Google gets sync

Google gets sync

Summary: Google seems to be everywhere on an increasing basis, what with Chrome, Chrome OS, Google Glass, and of course Android. A big reason is that Google gets the concept of synchronization, and executes it so well.


I use both Chrome OS and Android for all of the standard reasons, but a primary feature of Google's platforms for me is the synchronization. This is especially true for Android, as setting up a new device is as simple as logging into the Google account.

Nexus 7
(Image: James Kendrick/ZDNet)

I buy and test a lot of devices, and the ability to have a new gadget up and running quickly is a very big deal. I need to have my settings, accounts, and apps ready to go with little fuss. Android makes this painless to do. Those who own an Android phone know exactly what I mean when they buy a tablet, for instance.

I have experienced this new device setup process many times on my own, but I witnessed someone else going through the process today. It was inspiring to see a non-expert get up and running with ease due to Android's good sync capability.

Regular readers know I have no shortage of gadgets representing all major platforms. The only way I can keep things manageable is to regularly get rid of devices that I don't use a lot. The latest device to leave the nest was the Nexus 7, Google's tablet made by Asus.

I gave the Nexus 7 to a friend, a student who uses a Transformer Prime for her daily laptop. She loves her Transformer and the Android OS that drives it. For this reason, she was the perfect candidate to receive a Nexus 7 and fit it in her daily routine.

Watching her get the Nexus 7 up and running was incredible to witness. She logged in her Google account on the Nexus 7 and spent 5 minutes delightedly exclaiming how her Transformer settings were appearing one after another on the Nexus tablet.

Her home screens were there, along with all of her accounts she'd set up on the Transformer. Rather than let Android automatically download all her apps from the Transformer (which it can do), she decided to pick and choose which ones she wanted on the Nexus 7. This was accomplished by simply tapping the ones she wanted, which Android installed in the background.

She was delighted that her new Nexus 7 was ready to go in less than 10 minutes, with an interface that looked much the same as her familiar Transformer UI. The apps most important to her were there, and the Nexus 7 was already contributing to her computing needs on the go.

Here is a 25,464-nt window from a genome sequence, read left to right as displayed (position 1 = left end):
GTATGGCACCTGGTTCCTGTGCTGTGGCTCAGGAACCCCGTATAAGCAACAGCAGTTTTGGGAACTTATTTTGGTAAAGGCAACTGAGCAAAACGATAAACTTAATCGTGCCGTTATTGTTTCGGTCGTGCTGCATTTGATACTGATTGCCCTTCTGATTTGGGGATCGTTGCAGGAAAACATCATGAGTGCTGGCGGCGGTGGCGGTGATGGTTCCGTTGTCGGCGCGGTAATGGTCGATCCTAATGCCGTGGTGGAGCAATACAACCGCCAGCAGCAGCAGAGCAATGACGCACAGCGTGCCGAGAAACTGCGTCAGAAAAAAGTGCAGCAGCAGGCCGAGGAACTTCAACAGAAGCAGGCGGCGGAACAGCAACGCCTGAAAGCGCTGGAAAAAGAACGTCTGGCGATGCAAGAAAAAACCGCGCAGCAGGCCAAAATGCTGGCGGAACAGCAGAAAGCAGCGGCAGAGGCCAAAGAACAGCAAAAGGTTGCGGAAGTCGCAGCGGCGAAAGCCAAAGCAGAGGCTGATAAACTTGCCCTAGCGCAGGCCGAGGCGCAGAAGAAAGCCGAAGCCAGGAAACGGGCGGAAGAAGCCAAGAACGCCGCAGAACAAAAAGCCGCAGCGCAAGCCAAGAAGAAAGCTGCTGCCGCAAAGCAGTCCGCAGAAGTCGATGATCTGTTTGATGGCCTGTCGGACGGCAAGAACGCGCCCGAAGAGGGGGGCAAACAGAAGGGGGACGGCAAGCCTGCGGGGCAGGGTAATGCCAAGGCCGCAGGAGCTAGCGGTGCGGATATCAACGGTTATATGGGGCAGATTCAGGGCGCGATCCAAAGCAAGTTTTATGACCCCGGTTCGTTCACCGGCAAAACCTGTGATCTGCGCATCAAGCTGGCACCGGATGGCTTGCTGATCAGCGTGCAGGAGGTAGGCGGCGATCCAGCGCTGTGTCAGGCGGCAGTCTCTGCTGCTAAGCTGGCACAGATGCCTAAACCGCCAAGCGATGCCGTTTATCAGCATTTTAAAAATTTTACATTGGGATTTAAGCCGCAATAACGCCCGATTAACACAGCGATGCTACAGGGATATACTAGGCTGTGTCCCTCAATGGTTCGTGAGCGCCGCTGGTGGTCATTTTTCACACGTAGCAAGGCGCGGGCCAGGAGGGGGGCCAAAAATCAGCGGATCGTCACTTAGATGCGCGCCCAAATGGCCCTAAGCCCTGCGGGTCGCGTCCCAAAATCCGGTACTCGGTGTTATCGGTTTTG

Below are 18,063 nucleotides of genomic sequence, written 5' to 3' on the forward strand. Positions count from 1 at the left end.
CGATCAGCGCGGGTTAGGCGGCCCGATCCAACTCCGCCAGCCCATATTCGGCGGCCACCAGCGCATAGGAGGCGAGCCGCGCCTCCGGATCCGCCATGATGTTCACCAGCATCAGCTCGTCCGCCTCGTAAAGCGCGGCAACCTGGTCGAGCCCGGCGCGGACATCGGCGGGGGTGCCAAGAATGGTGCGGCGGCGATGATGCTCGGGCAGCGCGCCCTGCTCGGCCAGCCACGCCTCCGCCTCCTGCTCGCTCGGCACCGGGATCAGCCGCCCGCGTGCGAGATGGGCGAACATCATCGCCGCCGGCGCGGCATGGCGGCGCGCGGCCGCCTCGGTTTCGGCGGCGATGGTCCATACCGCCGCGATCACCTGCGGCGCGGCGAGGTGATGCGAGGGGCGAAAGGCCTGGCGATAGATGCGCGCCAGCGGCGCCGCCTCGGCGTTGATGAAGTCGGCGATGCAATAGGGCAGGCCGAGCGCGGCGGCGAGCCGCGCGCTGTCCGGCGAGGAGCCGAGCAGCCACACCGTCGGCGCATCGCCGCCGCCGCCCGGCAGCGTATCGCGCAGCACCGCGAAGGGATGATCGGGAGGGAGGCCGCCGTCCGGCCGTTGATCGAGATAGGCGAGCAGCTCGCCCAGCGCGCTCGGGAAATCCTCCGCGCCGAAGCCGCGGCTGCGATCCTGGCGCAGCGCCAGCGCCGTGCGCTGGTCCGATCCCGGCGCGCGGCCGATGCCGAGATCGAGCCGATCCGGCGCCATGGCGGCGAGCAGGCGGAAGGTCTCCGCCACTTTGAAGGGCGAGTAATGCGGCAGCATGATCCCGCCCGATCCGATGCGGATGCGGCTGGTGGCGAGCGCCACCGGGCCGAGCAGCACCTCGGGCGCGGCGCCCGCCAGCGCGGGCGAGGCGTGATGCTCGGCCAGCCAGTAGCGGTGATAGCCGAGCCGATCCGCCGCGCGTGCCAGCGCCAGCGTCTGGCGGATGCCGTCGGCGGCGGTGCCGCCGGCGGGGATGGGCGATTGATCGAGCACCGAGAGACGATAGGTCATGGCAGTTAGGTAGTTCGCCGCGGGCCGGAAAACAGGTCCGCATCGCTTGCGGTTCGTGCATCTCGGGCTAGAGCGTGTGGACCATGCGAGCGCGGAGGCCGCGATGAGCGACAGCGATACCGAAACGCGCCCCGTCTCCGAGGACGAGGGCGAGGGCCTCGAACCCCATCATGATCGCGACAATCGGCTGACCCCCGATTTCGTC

This is familiar to Android users, and a great incentive to purchase multiple devices running the OS. Google knows syncing, and does it better than most mobile platform providers.

Topics: Mobility, Android, Tablets

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  • One of the reasons I started using Chrome

    At the time when I started using Chrome, Mozilla had not setup to sync bookmarks yet, they were still working on it. And with all the data I had in my browser, my thousand of bookmarks are good to have everywhere. It did make it a breeze to surf on my phone (DNA) or my Toshiba Excite when I got it. And setup was a breeze when it asked to sync all my settings.

    Not to be left out Apple does this very well too. When My wife upgraded her iPhone it was the same ease. Sign in and all her stuff appeared.
    • Sorry wrong

      Firefox had Sync well before Chrome did. And before Sync Firefox had the Xmarks plugin, which was originally named FoxMarks, and it was the first bookmark sync tool. Now Firefox Sync will synchronize bookmarks, history, passwords, and open tabs, so I can take a tab from the desktop, and go and open it right up on my phone.

      People forget the Mozilla Foundation has been in the browser business much longer than Google, and while Google has a lot of smart people and added a lot of good features into their application from the start, that doesn't mean they have more experience.
  • Agree!

    Same here. As I've handed off devices to friends and family, it's sweet to be able to say, "Just sign in, and get started!" without all the hassle of go-here, download-that, install-this, go-back-and-delete-that, etc.
  • The act of giving it away has been the inspiration for an article in itself

    Even if you personally don't end up using it, I would think its an important reference device for your job as gadget blogger and source of ideas for articles. I guess I don't understand the line between your personal gadgets and what is used as review devices in your professional life.
    • I use what I review

      If I review something, it's because I use it. Same for review devices as those I buy.
  • Maybe the purpose of synch is to get users to think

    If all that stuff is stored in my account for free on the cloud, why do I need a hundred GBytes of slow memory to store software I have to purchase every other year for hundreds of bucks PER DEVICE.
  • Sync

    When I bought my ASUS Transformer, and set it up, one of the things that blew my mind was seeing the tablet connect to my wireless hotspot without having to configure the connection. All the settings, including configuration and password were in the cloud and transferred to my new tablet from my HTC Flyer. Tell the truth, it was a little scary.
  • Windows 8 also does that...

    by logging into your account... Everything is loaded up instantly, not the apps, though. But you can install them all at once by going to the store and showing apps not installed in this PC (device)...

    The default setting comes with pretty much everything, from browser HISTORY to colors and backgrounds... I love it.